Lately, there's been a lot of talk about folks whose horses get lost after being spooked on the trails. You trudge around for hours calling, searching, and looking for your horse to no avail. It's scary and heart wrenching to say the very least. You walk back to camp and begin drumming up some help. You call in the Calvary to charge out into the wilderness in the hopes that they can locate your horse and bring it safely back to you.
It doesn't have to be this way. All horses have an acute sense of hearing, and if you have a good relationship with your horse, you can whistle them back to you. If you're out in the wilderness whistling for your horse, you might just drive away predators in the process.
Pick a short easy tune that catches your horse's attention. Have some treats handy. You can even do this during meal times. Training your horse to come to you when you whistle is relatively easy, even if you don't have the best relationship with your horse.
For Cookie, she actually picked the tune The Good, The Bad & The Ugly. I heard a bird that was singing something very similar and Cookie was running around trying to find where that sound came from, so I began whistling it and she came right up to me. This gave me the thought to train her to come to me every time I whistled it.
It took about 3 weeks and some refreshers to train her to come to me. It's important to do refreshers, so they know you mean business when you whistle. Once you train them, it's nice to give them a treat now and again; it encourages them to continue to come when you whistle. That is, of course, if your horse is motivated by food. Cookie is.
In the beginning, it can be frustrating.... I won't lie. Cookie would come to me after a couple of days, then she just stood there. So it took a bit of prompting. Another sound that helped me out was plastic wrapped peppermint. When she heard that plastic she would come to find out what it was. When I would go feed, I would whistle for her to come eat, and she would come.
Before I had knee surgery, I had to teach Cookie to wait outside her stall while I put her feed in the manger. I knew I wouldn't be able to move out of her way after surgery and she needed to respect my space while I worked. So the cue I gave her was to "Hoa-it" at a spot I picked for her to stand still. When I was out of the stall and away from the door, I used a 2 tone whistle, verbal cue "load" and I would point to the stall. After about 2-3 weeks, she has learned to stand and wait for her meals. Now, I can either use the whistle, verbal cue or pointing and she'll go in and eat.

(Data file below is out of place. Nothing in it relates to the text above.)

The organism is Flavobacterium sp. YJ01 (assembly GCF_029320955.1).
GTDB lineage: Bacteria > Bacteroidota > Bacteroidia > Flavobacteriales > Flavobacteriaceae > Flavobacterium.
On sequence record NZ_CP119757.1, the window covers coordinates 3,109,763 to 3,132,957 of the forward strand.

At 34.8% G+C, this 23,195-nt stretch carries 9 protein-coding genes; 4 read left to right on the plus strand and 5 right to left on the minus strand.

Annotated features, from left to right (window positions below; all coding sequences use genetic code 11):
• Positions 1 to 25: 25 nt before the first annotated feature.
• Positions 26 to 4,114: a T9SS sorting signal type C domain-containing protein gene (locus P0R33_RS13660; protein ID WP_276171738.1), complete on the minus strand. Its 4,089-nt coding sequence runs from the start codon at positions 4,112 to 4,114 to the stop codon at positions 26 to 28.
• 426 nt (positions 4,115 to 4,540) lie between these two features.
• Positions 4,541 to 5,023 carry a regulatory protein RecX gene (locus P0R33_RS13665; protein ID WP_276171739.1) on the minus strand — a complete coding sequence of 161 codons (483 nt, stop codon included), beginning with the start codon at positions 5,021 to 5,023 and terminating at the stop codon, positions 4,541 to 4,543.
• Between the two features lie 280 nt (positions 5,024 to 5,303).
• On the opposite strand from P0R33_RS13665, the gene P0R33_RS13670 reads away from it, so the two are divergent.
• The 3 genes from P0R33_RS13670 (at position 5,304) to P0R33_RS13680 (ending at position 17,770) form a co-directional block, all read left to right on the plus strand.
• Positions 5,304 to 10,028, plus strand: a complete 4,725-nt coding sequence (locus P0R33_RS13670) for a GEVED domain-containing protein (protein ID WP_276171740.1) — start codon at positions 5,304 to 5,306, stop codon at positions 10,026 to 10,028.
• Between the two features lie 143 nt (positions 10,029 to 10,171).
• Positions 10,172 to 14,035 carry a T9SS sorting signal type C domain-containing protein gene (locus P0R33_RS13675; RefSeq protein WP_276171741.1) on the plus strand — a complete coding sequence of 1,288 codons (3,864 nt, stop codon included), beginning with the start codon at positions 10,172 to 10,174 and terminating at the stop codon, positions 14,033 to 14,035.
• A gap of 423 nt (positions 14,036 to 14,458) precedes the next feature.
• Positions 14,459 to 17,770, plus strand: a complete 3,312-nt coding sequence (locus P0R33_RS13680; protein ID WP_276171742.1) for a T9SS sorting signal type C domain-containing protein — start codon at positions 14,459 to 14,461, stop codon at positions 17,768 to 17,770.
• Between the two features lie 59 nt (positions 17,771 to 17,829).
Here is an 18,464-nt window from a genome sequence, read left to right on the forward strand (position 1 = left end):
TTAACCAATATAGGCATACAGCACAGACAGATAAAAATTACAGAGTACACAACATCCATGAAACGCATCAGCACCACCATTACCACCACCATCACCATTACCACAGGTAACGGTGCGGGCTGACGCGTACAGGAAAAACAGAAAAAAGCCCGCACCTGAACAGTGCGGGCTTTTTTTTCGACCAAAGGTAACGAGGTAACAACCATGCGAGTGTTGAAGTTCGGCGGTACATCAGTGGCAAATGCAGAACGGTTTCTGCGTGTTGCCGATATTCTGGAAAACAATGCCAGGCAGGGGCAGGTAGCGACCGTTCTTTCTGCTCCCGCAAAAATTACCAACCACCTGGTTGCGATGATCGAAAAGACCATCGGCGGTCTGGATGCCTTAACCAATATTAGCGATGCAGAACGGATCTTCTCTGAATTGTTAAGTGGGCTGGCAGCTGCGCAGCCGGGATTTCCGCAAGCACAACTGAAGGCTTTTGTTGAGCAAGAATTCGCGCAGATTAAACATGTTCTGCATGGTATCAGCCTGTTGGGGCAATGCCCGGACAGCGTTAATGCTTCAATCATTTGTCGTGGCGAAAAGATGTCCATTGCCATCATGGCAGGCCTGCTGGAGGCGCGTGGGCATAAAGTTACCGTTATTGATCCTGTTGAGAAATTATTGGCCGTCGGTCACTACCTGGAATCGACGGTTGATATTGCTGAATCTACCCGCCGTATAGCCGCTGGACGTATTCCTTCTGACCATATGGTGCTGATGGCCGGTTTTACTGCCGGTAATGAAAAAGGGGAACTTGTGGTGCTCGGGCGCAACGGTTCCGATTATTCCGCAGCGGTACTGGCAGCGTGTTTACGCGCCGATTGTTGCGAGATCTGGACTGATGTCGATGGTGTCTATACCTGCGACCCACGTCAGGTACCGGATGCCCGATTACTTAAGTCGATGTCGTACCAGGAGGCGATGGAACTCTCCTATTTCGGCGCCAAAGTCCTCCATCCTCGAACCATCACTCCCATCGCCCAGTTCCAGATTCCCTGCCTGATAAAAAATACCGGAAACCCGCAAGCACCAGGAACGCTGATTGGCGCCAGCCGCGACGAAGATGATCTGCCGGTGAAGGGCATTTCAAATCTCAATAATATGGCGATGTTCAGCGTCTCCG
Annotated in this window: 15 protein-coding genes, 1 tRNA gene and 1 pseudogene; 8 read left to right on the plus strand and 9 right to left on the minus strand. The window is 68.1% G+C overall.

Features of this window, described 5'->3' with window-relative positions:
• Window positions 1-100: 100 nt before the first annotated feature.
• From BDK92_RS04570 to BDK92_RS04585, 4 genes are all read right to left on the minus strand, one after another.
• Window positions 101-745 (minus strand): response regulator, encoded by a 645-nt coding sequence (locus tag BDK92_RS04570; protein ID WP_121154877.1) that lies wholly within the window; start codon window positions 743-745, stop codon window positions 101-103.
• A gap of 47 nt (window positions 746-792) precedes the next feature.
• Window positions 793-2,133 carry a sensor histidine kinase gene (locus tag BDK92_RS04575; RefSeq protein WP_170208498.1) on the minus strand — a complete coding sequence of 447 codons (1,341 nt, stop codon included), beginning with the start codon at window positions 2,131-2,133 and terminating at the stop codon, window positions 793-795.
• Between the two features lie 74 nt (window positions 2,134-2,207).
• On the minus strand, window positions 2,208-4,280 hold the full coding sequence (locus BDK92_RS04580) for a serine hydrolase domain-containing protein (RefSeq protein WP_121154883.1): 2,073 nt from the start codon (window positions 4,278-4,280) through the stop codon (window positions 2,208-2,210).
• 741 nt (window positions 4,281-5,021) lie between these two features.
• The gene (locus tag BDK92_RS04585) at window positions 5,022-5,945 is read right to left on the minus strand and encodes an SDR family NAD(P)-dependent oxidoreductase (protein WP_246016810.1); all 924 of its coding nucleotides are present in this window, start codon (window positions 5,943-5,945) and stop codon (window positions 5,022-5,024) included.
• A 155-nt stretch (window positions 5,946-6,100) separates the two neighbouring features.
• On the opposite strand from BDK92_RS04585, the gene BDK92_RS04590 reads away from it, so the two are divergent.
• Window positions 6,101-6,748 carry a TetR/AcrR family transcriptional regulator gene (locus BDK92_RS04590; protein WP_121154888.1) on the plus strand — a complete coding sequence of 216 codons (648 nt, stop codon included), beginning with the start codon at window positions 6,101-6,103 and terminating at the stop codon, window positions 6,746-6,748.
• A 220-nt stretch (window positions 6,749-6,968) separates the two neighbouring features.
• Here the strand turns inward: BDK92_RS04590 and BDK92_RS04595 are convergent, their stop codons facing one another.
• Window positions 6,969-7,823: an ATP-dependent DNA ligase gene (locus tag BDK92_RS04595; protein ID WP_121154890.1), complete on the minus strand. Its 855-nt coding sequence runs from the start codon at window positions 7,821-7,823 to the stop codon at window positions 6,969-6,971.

Try to pick a whistle tune that has a high pitch and a medium to low pitch. Having 2 tones helps your horse to differentiate between you and the birds. You can start when you feed and teach them in between times, like when you want to saddle up and ride or work in the round pen.
When teaching your horse to come when you whistle, be patient. Start off at a pretty good distance. Your horse might just turn its ear towards you at first, or they may just look at you. This is where treats come in handy. Whistle first, wait a moment, then offer a treat. If they still haven't quite put the connection together, take a couple steps towards your horse. Wait a moment or 2 and repeat. Whistle, offer treat, wait.
Cookie is a treat hound, and sometimes it takes a treat for her to come to me, so I always have something in my pocket for her. Luckily, pecans keep pretty well and don't get sticky when they get warm.
This little trick can save you a lot of walking and worrying when you're out on the trail. Again, if you have a food motivated horse, think like your horse. Horses, when spooked, can gallop up to about 1/4 mile away. So if you've whistled and swept the area where you first got separated from your horse and you can't whistle them back to you, begin walking forward for about 1/4 of a mile or to where you last saw grass. It takes a horse about 15-20 minutes to get out of "super alert" mode and calm down. Continue whistling in intervals of every few minutes. Give your horse a chance to hear you and respond.
Practice this a lot at home before attempting it out on the trail. If you can, test out your training by taking your horse to someone else's place that has an open pasture or arena. Chances are though, if your horse comes to you every time you whistle at home, they more than likely will come to you out in the open too.
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